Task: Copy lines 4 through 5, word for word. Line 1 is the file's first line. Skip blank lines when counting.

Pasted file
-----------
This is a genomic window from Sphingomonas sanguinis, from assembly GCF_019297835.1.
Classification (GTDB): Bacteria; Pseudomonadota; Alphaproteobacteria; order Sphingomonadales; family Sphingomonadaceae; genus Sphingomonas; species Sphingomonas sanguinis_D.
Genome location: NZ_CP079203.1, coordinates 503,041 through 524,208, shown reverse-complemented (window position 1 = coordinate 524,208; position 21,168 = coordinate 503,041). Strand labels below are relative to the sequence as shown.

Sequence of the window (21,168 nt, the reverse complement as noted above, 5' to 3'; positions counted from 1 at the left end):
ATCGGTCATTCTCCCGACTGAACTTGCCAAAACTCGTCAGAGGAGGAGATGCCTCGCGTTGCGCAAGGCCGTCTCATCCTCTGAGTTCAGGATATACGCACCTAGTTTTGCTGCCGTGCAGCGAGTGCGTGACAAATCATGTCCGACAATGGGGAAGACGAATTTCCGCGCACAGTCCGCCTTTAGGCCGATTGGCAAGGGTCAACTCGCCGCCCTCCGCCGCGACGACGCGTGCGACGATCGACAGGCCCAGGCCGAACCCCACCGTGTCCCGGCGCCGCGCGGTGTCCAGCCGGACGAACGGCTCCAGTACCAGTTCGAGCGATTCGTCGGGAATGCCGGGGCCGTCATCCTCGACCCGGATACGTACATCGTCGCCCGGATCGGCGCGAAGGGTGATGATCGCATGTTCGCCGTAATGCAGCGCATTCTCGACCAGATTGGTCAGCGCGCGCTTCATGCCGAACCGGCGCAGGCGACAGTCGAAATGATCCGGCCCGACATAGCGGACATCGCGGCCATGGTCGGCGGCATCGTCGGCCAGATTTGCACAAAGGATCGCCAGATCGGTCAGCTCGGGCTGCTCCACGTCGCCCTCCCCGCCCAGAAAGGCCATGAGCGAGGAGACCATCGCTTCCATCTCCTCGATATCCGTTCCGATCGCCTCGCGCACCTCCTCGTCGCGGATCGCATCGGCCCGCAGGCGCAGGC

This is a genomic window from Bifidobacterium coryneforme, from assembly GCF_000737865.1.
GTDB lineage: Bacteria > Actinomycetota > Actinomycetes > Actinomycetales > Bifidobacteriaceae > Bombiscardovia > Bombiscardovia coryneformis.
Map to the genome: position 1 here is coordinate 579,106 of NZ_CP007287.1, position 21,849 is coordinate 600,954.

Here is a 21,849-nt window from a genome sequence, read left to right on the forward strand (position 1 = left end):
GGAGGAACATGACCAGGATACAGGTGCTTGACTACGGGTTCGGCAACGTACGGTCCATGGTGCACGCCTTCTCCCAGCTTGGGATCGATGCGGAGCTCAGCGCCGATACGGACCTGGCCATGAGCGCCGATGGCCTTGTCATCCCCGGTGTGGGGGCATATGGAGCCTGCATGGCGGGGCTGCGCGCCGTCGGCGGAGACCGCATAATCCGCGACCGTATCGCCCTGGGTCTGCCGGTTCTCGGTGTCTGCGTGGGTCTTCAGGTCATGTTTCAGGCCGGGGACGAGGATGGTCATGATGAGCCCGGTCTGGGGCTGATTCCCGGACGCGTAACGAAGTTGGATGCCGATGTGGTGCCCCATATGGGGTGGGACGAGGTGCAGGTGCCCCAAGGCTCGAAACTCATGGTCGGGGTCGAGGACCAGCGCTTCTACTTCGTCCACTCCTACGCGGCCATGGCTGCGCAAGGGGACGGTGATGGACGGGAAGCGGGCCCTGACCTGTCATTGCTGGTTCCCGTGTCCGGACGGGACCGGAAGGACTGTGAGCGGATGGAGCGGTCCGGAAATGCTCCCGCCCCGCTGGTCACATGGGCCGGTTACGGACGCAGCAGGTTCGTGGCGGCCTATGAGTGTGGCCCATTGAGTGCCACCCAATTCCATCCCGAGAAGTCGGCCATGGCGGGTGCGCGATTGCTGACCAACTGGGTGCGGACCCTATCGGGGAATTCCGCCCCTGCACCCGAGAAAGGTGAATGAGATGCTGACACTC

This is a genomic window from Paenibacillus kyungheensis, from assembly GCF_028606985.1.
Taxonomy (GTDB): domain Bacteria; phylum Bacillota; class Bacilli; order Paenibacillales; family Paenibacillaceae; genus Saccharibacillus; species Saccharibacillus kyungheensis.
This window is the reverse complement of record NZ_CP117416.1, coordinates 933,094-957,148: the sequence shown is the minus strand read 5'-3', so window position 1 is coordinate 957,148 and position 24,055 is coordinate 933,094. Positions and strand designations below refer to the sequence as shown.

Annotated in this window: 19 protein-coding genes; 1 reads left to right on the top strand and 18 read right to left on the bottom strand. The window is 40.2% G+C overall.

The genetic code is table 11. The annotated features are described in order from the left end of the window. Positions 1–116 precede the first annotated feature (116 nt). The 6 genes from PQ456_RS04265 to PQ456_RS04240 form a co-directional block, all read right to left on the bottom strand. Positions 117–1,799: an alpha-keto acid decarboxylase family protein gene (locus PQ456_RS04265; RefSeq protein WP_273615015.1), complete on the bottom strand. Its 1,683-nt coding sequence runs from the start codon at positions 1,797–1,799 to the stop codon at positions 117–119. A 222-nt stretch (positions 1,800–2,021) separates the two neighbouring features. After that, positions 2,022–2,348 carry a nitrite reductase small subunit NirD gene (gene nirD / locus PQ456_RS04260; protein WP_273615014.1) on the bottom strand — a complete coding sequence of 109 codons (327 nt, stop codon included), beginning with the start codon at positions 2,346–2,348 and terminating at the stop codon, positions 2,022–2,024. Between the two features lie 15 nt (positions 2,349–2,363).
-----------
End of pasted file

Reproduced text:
Sequence of the window (21,168 nt, the reverse complement as noted above, 5' to 3'; positions counted from 1 at the left end):
ATCGGTCATTCTCCCGACTGAACTTGCCAAAACTCGTCAGAGGAGGAGATGCCTCGCGTTGCGCAAGGCCGTCTCATCCTCTGAGTTCAGGATATACGCACCTAGTTTTGCTGCCGTGCAGCGAGTGCGTGACAAATCATGTCCGACAATGGGGAAGACGAATTTCCGCGCACAGTCCGCCTTTAGGCCGATTGGCAAGGGTCAACTCGCCGCCCTCCGCCGCGACGACGCGTGCGACGATCGACAGGCCCAGGCCGAACCCCACCGTGTCCCGGCGCCGCGCGGTGTCCAGCCGGACGAACGGCTCCAGTACCAGTTCGAGCGATTCGTCGGGAATGCCGGGGCCGTCATCCTCGACCCGGATACGTACATCGTCGCCCGGATCGGCGCGAAGGGTGATGATCGCATGTTCGCCGTAATGCAGCGCATTCTCGACCAGATTGGTCAGCGCGCGCTTCATGCCGAACCGGCGCAGGCGACAGTCGAAATGATCCGGCCCGACATAGCGGACATCGCGGCCATGGTCGGCGGCATCGTCGGCCAGATTTGCACAAAGGATCGCCAGATCGGTCAGCTCGGGCTGCTCCACGTCGCCCTCCCCGCCCAGAAAGGCCATGAGCGAGGAGACCATCGCTTCCATCTCCTCGATATCCGTTCCGATCGCCTCGCGCACCTCCTCGTCGCGGATCGCATCGGCCCGCAGGCGCAGGC